Injera is an omnipresent spongy and tangy flatbread in Ethiopia that is traditionally prepared in a large ceramic cooking pan. It acts as a communal plate and utensil to be torn into pieces and used to scoop up fragrant stews such as misir wot (Ethiopian lentil stew). You can do the same with this crepe-sized version.
As teff flour ferments, it gives rise to Lactobacillus, beneficial bacteria that may improve digestive health. As they cook, keep the flatbreads warm in a 200 F (100 C) oven, preferably in a single layer. Ethiopian cooks prefer to use ivory teff flour for making injera, but any hue of flour can be used based on what is available in health food stores near you.
1 tsp (5 mL) active dry yeast
1 1/2 cups (350 mL) teff flour
1/2 tsp (2 mL) salt
Juice of 1/2 lemon
Place yeast in large bowl. Heat 1 3/4 cups (435 mL) water in saucepan over low heat until warm to the touch, about 110 F (45 C). Pour water over yeast and stir together. Add teff flour and salt; stir again. Cover bowl with kitchen towel and let sit at room temperature for 12 to 24 hours. When ready to make flatbreads, add lemon juice and whisk contents of bowl until smooth.
Heat a 10 in (25 cm) skillet or well-seasoned cast iron pan over medium-high heat. When a drop of water dances around on skillet surface, reduce heat to medium. Add 1/3 cup (80 mL) batter to centre of skillet and rotate pan in circular motion to spread batter outward into large, thin circle. Heat until surface is covered in small holes and edges begin to brown. Cover pan with lid and heat for additional 2 minutes, or until batter is set and edges begin to curl up. Repeat with remaining batter.
Each serving contains: 226 calories; 8 g protein; 2 g total fat (0 g sat. fat, 0 g trans fat); 44 g total carbohydrates (0 g sugars, 8 g fibre); 298 mg sodium
Ethiopian Lentil Stew (Misir Wot)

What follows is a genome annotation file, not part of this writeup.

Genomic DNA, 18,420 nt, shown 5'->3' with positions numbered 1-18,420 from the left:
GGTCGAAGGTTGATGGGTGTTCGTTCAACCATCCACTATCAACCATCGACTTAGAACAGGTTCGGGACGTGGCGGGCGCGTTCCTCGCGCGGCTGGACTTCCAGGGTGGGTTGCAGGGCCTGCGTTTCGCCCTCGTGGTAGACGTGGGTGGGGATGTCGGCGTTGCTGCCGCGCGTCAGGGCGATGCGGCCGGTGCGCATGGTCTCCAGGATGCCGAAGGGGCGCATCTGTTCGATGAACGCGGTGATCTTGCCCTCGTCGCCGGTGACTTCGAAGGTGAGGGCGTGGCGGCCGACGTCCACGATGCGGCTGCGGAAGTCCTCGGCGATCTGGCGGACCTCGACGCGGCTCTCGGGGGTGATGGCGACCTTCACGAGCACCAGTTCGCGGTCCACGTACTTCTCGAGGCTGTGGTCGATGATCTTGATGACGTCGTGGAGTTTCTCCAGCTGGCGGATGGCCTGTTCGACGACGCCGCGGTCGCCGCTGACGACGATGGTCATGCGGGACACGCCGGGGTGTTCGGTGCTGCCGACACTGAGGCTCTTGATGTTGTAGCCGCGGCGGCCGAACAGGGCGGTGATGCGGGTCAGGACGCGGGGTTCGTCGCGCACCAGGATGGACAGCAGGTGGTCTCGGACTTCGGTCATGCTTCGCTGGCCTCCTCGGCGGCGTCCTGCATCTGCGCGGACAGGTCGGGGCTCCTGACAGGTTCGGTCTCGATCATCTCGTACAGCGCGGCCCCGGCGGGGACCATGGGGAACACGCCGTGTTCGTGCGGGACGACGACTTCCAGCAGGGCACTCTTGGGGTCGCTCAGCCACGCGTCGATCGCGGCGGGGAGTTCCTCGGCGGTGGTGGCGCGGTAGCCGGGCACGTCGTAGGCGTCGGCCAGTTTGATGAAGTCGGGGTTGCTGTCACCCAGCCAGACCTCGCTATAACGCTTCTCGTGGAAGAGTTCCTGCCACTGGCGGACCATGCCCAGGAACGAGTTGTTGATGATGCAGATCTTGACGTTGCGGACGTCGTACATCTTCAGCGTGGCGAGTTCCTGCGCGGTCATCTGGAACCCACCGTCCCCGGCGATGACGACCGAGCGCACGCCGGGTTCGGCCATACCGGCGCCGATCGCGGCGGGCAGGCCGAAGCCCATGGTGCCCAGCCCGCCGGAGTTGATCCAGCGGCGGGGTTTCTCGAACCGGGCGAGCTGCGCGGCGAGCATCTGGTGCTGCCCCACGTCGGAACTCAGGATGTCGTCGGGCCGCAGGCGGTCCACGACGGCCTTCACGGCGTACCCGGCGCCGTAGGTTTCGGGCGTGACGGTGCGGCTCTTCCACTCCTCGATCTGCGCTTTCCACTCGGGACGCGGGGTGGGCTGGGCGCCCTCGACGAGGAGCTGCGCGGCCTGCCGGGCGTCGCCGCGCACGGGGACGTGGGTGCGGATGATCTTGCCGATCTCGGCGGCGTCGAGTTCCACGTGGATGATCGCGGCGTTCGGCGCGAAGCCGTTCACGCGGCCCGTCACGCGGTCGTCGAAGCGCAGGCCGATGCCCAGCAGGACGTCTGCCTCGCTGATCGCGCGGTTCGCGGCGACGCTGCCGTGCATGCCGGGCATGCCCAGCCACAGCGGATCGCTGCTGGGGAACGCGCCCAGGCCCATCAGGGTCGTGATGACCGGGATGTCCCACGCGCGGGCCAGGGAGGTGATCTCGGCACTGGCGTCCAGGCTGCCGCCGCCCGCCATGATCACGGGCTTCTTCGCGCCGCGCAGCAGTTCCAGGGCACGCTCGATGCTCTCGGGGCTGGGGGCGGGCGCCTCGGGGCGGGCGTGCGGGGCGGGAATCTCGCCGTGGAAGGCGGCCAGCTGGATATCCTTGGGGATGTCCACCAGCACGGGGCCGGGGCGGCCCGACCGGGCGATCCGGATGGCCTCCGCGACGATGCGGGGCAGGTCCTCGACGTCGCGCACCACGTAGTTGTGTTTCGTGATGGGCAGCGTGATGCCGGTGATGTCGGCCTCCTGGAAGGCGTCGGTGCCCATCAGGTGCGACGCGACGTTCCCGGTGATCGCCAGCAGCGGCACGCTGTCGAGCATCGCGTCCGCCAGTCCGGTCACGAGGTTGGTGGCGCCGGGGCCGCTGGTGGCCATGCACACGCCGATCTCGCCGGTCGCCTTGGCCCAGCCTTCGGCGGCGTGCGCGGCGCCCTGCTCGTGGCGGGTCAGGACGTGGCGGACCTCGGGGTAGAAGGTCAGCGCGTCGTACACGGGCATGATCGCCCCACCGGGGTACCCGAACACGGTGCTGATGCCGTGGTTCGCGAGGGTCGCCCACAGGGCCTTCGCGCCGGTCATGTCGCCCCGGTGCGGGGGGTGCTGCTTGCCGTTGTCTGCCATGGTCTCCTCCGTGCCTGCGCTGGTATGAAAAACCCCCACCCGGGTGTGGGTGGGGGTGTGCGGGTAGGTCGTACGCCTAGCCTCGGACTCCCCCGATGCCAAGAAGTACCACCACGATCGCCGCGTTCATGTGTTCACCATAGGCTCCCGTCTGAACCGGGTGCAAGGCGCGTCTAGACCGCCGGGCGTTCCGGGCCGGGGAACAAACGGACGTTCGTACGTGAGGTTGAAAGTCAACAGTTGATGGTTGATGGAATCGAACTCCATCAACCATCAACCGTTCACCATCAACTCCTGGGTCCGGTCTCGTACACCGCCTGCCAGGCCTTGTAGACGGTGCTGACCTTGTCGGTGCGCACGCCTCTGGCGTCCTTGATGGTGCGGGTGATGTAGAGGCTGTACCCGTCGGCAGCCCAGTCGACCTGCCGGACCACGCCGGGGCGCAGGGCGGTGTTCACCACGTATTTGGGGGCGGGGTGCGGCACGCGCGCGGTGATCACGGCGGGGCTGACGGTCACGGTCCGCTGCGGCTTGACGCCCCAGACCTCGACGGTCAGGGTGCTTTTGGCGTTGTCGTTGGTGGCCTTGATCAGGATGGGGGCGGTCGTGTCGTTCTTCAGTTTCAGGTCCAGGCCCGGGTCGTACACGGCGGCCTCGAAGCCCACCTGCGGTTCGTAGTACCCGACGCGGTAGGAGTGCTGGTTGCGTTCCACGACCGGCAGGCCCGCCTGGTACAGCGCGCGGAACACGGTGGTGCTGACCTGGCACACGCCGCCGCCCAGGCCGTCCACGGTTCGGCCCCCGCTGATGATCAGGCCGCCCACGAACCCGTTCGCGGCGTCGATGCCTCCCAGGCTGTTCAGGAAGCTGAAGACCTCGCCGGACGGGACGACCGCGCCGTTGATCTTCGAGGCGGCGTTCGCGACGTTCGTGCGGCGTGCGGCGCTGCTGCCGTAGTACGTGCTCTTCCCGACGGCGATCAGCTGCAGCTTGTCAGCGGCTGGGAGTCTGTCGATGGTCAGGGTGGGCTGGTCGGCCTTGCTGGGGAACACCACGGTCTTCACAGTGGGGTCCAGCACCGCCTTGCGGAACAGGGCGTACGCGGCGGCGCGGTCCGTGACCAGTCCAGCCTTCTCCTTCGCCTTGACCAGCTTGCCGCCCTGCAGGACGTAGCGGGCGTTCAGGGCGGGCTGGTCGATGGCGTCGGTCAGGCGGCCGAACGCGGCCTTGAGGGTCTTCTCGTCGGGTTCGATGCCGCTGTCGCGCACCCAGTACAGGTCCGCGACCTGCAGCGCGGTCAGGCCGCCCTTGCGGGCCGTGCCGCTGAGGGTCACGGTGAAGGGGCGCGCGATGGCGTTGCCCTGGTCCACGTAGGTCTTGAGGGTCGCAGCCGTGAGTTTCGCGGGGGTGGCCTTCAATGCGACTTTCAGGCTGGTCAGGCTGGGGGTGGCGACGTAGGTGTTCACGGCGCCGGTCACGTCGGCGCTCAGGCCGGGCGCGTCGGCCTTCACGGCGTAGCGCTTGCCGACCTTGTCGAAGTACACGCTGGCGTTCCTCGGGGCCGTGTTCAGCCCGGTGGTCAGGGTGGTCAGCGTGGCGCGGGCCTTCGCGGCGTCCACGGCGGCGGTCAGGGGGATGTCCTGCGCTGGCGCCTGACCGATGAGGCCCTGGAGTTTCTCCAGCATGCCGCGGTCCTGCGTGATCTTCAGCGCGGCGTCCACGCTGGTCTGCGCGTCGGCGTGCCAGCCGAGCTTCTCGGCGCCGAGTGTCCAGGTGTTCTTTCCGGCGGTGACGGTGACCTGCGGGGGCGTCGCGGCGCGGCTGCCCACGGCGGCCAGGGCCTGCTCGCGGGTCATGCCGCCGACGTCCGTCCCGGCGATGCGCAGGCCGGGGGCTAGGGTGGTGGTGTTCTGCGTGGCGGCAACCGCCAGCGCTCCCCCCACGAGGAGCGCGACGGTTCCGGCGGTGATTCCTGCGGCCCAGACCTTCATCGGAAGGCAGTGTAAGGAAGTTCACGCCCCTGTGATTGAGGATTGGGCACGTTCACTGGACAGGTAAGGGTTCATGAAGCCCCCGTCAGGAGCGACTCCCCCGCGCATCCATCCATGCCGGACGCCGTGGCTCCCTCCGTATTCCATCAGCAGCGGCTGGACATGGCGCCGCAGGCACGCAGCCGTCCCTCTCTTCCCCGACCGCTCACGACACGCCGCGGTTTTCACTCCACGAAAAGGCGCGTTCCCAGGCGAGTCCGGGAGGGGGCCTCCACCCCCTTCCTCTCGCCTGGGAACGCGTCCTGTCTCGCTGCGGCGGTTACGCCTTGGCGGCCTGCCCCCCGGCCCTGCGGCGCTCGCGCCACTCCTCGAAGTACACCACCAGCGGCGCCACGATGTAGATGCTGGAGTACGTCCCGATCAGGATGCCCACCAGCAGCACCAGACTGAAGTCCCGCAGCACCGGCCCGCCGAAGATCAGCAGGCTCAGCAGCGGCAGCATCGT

A central ingredient in Ethiopian stews such as misir wot is berbere, a fiery blend of spices including chili, fenugreek, coriander, cinnamon, and ginger. Find it at well-stocked spice shops or make your own using one of the many online recipes available. You can also simply add a few of its key spices to this stew and you’ll surely get a wonderful accompaniment to a platter of teff flatbread.
2 Tbsp (30 mL) unsalted butter
1 medium-sized yellow onion, diced
1/4 tsp (1 mL) salt
3 garlic cloves, minced
1 cup (250 mL) rinsed red lentils
19 oz (540 mL) can diced tomatoes
1 Tbsp (15 mL) berbere spice mix
2 green onions, thinly sliced
Heat a medium-sized saucepan over medium heat. Melt butter in pan and then add onion and salt. Cook onion, stirring occasionally, until soft and golden brown, about 6 minutes. Add garlic and cook for 30 seconds, stirring often. Add lentils, tomatoes, berbere, and 2 cups (500 mL) water to pan and bring to a boil. Reduce heat to medium-low and simmer covered, stirring occasionally, until thickened and lentils are tender, about 35 minutes. Taste and add additional berbere if desired. Serve garnished with green onion.
Each serving contains: 186 calories; 9 g protein; 5 g total fat (3 g sat. fat, 0 g trans fat); 29 g total carbohydrates (6 g sugars, 5 g fibre); 292 mg sodium
source: "Teff Love", alive #378, April 2014
Tourtière is, for me, the dish that best represents Québec. It can be traced back to the 1600s, and there’s no master recipe; every family has their own twist. Originally, it was made with game birds or game meat, like rabbit, pheasant, or moose; that’s one of the reasons why I prefer it with venison instead of beef or pork. Variation: If you prefer to make single servings, follow our lead at the restaurant, where we make individual tourtières in the form of a dome (pithivier) and fill them with 5 ounces (160 g) of the ground venison mixture. Variation: You can also use a food processor to make the dough. Place the flour, salt, and butter in the food processor and pulse about ten times, until the butter is incorporated—don’t overmix. It should look like wet sand, and a few little pieces of butter here and there is okay. With the motor running, through the feed tube, slowly add ice water until the dough forms a ball—again don’t overmix. Wrap, chill, and roll out as directed above.
My love of artichokes continues with this classic recipe, one of the best ways to eat this interesting, underrated, and strange vegetable. Frozen artichoke hearts are a time-saving substitute, though the flavour and texture of fresh artichokes are, by far, much superior and definitely preferred.
Cervelle de canut is basically the Boursin of France, an herbed fresh farmer’s cheese spread that’s a speciality of Lyon. The name is kind of weird, as it literally means “silk worker’s brain,” named after nineteenth-century Lyonnaise silk workers, who were called canuts. Sadly, the name reflects the low opinion of the people towards these workers. Happily for us, though, it’s delicious—creamy, fragrant, and fresh at the same time. Cervelle de canut is one of my family’s favourite dishes. It’s a great make-ahead appetizer that you can pop out of the fridge once your guests arrive. Use a full-fat cream cheese for the dish, or it will be too runny and less delicious.